- No panacea for Turkey. Structural challenges including heavy reliance on external funding for its trade and fiscal deficits are unlikely to be fixed soon. However, there are several reasons not to expect contagion, including the Turkish central bank’s unused weapons to support its currency, potential support from the IMF, and possible investments from other countries (Qatari support already announced). Keep in mind that the Turkish economy is small and the amount of foreign-held Turkish debt is quite manageable at about $220 billion. A lot of risk has been priced in with the 18% correction in the MSCI EM Index from January highs, which we think may be overdone given generally favorable fundamentals for most major Emerging Market (EM) countries.
- U.S.-China trade talks scheduled. U.S. stocks and emerging market currencies are getting a nice boost this morning on reports that the U.S. and China will resume low-level trade talks later this month. The American team will be led by David Malpass, undersecretary for international affairs at the Treasury, who is presumably less hawkish on trade than Peter Navarro and Robert Lighthizer and may help the tone.
- EM earnings estimates have come down. Concerns about global trade and Turkey shouldn’t be dismissed as misplaced or paranoia. Though mostly currency driven, we have seen some signs of fundamental deterioration recently in the form of earnings estimate reductions for the MSCI EM Index. Specifically, over the past three months, EM estimates for the next 12 months have come down by 3.9%, while comparable S&P 500 Index estimates have risen 3.5%. We believe the combination of positive potential catalysts, solid-even if slightly slower-earnings growth, and low valuations justifies maintaining appropriate-sized EM equity allocations for suitable investors, which we’ll discuss today on LPL Research blog.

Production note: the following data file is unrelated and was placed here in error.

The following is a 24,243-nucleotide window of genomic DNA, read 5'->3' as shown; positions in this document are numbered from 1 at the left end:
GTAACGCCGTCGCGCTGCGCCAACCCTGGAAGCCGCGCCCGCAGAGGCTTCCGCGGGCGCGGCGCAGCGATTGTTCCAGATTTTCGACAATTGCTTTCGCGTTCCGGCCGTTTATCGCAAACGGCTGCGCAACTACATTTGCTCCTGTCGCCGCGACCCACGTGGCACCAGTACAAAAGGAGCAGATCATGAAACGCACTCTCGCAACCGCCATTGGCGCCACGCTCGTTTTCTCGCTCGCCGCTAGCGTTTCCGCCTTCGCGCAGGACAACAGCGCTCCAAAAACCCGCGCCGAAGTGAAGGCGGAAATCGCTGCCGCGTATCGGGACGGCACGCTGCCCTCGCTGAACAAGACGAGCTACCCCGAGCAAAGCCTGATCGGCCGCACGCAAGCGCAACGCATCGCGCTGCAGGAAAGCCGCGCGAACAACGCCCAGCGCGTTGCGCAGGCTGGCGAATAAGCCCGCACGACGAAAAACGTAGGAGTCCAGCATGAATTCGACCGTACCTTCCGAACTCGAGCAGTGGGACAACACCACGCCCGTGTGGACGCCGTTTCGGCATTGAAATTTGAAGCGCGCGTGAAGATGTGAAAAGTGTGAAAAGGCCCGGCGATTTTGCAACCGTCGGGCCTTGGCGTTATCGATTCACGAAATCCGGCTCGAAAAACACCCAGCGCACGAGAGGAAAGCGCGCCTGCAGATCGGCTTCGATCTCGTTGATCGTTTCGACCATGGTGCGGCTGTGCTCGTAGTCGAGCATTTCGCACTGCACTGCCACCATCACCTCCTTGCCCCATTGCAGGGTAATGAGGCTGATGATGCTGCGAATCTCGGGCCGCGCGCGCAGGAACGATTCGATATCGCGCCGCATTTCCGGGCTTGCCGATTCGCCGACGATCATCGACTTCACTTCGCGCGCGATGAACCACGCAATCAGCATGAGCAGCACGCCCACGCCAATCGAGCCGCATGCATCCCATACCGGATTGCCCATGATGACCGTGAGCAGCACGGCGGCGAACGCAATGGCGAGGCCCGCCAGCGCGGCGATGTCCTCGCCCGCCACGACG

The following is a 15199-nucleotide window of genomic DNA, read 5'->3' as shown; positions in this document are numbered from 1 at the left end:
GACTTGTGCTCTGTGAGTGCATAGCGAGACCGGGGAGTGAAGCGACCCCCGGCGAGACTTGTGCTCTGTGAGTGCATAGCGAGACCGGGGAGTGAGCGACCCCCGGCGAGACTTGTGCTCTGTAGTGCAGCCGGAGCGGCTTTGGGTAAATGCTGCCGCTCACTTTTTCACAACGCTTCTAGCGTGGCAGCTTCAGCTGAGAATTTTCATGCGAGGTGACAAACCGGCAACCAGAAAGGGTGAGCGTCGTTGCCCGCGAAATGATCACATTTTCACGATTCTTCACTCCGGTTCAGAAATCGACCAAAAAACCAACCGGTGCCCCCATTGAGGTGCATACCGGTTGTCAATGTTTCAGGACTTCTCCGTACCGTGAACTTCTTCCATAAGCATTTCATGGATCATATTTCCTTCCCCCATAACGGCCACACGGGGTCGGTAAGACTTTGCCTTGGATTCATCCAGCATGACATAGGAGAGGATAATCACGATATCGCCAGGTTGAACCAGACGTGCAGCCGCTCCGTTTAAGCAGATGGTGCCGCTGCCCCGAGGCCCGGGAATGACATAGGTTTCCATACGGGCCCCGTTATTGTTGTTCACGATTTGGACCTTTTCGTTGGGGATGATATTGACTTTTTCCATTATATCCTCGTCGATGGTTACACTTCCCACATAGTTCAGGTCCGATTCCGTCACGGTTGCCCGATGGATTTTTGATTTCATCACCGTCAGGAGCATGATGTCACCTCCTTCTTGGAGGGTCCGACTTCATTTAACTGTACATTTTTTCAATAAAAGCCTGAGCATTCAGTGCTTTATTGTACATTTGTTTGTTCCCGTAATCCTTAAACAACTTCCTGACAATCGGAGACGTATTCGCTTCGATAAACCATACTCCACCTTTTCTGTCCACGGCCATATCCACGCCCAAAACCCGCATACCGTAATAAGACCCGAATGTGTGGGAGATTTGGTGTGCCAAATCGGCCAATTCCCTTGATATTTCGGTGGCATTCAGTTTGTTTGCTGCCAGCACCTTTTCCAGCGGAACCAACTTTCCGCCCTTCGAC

- Global stocks endure choppiness. Equity investors globally have endured day-to-day volatility amid the turmoil in emerging markets, and the weakness has bled into U.S. stocks. The S&P 500 Index declined 0.8% yesterday, its fifth (and worst) drop in six sessions as investors dumped equities in the wake of contagion risk. The S&P 500 has now tumbled 1.4% since August 7, when it closed within 0.5% of a record high. While we believe U.S. stocks’ long-term uptrend is still in place (even amid the tenuous situation in emerging markets), we expect periodic volatility as global instability continues.
- Economic data a mixed bag. The Philadelphia Federal Reserve’s business outlook survey fell to 11.9, a 21-month low (and below consensus estimates of 22), indicating slowing growth in regional manufacturing. While the outlook for survey respondents over the next six months was generally positive, respondents noted input prices increased while prices received fell. The Philadelphia Fed index backs up discouraging context recently that elevated prices and supply-chain constraints could weigh on manufacturing output. Housing starts grew 0.9% last month (missing expectations of 7.4% growth) after declining 12.3% in June, indicating cooling in U.S. new-home construction. However, applications for unemployment benefits fell to 212k last week, below consensus estimates for 215k. The 4-week rolling average for jobless claims is now 214k, hovering near its lowest point of the economic cycle. Declining claims confirm our view that the labor market is solid, and sits at or near full employment.
International investing involves special risks such as currency fluctuation and political instability dn may not be suitable for all investors. These risks are often heightened for investments in emerging markets.
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Index data obtained via FactSet
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